The laws that governed the councils were imprecise until 1812, date in which their functions were established within the Constitution of Cádiz, which constituted the basic law with which Spain governed America. The first town hall was Castillo de Garcimuñoz (founded by Juan de Cavallón in 1561).

The capital of Costa Rica during the colony was Cartago.

In Costa Rica during the colony, there were several social classes marked by the color of the skin and the culture to which they belonged and by the place of origin, but the mixture of all of them came to give as a result the current population of our country.

The colonist or peninsular, criollos, mestizos, indigenous, blacks. The mixtures of these different groups of people gave rise to other social groups that had greater or lesser privileges, depending on their relations with the peninsulares and with the Creoles. As the color of her skin became clearer, her social and economic situation was better.

Education in Costa Rica during the colonial era had little development. The Spanish priests were dedicated to the teaching of the Spanish language and to evangelize the natives to the Catholic religion. They used two texts for teaching: the primer and the Cato. It was clear that not everyone had the opportunity to study, but, if someone could continue studying, he had to move to Leรณn de Nicaragua, San Carlos in Guatemala or to Europe.

Later, the schools that only men could attend were opened. On the contrary, women should not learn to read or write because, at that time, they were only engaged in housework.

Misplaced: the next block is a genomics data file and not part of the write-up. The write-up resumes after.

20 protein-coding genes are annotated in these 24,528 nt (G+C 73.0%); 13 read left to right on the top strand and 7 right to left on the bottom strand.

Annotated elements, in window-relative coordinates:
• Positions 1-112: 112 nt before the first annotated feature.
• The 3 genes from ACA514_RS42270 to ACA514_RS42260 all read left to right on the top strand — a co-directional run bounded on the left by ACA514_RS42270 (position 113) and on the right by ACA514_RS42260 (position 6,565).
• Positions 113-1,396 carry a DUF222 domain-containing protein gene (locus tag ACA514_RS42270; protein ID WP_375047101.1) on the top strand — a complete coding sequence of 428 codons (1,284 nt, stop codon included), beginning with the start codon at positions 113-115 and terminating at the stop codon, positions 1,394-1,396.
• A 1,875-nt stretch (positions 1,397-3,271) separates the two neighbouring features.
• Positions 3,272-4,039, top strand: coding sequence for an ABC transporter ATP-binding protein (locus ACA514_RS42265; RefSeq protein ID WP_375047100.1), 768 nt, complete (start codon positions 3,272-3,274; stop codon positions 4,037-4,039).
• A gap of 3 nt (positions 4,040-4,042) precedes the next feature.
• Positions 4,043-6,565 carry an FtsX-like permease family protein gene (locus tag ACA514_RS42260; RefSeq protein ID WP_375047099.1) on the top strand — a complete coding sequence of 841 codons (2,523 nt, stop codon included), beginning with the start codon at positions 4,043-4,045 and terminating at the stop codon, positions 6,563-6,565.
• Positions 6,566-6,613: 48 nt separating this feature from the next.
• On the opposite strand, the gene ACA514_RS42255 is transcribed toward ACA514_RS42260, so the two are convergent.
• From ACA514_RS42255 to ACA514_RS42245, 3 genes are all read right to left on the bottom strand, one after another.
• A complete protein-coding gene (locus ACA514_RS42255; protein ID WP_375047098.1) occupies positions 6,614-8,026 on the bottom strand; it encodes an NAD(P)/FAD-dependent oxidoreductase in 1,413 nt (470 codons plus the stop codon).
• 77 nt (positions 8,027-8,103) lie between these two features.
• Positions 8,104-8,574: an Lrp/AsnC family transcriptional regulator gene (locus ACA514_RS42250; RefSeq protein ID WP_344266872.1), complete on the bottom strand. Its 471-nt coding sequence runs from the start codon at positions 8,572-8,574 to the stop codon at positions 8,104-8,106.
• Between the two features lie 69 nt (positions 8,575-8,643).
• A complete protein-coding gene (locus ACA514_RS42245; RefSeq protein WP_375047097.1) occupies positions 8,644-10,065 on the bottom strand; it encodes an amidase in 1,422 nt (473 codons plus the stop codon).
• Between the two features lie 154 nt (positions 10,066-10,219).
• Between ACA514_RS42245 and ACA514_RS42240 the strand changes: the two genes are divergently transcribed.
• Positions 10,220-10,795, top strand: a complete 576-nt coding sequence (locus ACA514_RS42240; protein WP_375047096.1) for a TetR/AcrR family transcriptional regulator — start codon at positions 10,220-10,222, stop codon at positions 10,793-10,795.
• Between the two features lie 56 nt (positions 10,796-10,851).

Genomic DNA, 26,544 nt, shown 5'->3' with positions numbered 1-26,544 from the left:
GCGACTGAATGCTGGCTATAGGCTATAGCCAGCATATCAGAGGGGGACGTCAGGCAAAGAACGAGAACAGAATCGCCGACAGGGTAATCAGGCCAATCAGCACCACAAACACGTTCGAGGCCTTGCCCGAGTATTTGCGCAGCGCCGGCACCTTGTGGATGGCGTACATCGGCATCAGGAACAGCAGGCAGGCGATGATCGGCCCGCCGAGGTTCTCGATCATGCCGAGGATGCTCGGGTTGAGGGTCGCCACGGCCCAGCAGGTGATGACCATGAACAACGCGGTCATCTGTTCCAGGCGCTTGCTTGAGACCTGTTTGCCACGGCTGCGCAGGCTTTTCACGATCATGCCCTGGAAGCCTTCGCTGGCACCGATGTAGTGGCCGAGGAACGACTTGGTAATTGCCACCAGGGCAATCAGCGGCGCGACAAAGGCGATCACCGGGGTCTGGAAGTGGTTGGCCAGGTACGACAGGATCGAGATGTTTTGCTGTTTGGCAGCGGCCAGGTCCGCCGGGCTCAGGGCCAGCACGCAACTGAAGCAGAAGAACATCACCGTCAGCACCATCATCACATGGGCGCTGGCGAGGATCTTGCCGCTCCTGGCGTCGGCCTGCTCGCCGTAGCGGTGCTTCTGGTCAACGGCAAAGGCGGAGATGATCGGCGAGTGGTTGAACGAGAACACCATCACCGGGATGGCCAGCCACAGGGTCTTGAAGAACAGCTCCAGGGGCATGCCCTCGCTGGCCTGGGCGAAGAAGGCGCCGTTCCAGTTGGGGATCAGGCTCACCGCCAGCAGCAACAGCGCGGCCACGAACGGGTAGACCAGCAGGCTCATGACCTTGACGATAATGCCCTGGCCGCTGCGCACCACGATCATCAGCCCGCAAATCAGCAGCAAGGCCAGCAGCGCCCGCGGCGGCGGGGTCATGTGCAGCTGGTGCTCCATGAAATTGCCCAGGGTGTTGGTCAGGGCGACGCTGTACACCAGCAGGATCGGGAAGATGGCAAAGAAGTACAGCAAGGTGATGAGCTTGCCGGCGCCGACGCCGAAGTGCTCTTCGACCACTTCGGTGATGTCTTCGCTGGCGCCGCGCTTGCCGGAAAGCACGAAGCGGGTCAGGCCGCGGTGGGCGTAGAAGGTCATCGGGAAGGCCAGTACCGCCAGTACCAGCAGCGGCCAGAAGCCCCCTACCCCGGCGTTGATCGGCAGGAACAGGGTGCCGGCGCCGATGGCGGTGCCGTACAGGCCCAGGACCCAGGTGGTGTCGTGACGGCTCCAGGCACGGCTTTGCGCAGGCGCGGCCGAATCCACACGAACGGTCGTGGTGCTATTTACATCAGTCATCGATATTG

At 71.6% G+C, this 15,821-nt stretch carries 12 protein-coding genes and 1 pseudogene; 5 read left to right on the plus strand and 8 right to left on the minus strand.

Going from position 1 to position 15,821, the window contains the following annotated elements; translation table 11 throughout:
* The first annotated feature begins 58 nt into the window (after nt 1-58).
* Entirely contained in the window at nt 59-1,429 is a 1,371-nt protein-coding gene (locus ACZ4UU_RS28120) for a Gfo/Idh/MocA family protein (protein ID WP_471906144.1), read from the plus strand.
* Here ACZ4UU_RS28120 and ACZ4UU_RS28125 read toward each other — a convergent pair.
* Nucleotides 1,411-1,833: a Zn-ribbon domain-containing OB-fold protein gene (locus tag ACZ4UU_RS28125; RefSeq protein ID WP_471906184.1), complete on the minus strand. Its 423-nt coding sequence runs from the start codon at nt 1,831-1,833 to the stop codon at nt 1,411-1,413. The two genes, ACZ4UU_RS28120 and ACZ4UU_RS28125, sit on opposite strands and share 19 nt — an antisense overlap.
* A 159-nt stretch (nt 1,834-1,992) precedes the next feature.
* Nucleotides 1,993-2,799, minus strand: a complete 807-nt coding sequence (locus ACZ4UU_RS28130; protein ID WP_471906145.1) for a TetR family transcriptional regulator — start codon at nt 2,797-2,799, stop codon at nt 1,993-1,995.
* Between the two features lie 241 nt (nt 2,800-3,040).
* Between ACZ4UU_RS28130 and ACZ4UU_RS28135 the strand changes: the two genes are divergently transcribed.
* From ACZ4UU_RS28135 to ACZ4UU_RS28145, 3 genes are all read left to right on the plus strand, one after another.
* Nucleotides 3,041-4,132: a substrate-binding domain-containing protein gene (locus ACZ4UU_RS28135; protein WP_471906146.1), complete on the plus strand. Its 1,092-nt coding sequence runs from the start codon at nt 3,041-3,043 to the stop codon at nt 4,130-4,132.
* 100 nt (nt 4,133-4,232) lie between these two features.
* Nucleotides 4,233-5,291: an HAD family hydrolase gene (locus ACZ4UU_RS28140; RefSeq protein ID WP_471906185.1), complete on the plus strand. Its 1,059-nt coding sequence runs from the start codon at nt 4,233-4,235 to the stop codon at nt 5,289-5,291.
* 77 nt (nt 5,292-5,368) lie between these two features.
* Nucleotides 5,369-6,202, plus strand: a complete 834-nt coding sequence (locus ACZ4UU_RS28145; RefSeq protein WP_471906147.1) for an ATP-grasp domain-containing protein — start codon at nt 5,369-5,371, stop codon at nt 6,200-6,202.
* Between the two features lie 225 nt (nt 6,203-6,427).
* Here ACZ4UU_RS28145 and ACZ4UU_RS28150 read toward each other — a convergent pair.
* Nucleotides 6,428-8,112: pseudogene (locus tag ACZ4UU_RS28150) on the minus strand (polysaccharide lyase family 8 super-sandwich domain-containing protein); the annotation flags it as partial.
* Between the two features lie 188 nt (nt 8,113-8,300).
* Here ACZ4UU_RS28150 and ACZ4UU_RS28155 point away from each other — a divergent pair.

The period of the conquest extends from 1502 to 1575, in Costa Rica. The contact period has two phases: the first one goes from 1502 to 1543, and there are coastal expeditions (departing from Santo Domingo and Panama); towns of short duration are founded. The second phase of contact or conquest covers from 1543 to 1575. In this period there are expeditions to mainland and continental. In addition, more stable and better planned towns are founded, such as Cartago, a city founded in 1565 by Vรกzquez de Coronado.

Some important facts of the colony 1561 Juan de Cavallón penetrated the national territory and founded the city of Castillo de Garcimuñoz. 1564 to 1565: Juan Vázquez de Coronado moved the municipality of Garcimuñoz to the valley of El Guarco and named it Cartago. 1575: The limits that would govern the government of Costa Rica and the indigenous people of the Central Valley are pacified.

1594: There is news of the first school in Cartago, attended by the presbyter Diego de Aguilar. 1709: The cacique Pablo Presbere revolts to almost all the indigenous towns of Talamanca 1737: Foundation of the city of San José (according to criteria of the Academy of History of Costa Rica).

1808: The King of Spain ordered that Costa Rica appoint a deputy for the Cortes of Cádiz. 1813: The presbyter Florencio del Castillo was elected president before the Cortes of Cádiz. 1814: The House of Teaching of Santo Tomás was established. 1821 (September 15): The city of Guatemala proclaimed independence; this date has been adopted by the countries of Central America as the date of Independence. 1821 (October 13): The act of independence and the act of the Diputación de León, (Nicaragua), arrived in Cartago.

Colonial period  

This is a summary about the colonial period in costa rica . Kimberly Brenes Ledezma.

Colonial period  

This is a summary about the colonial period in costa rica . Kimberly Brenes Ledezma.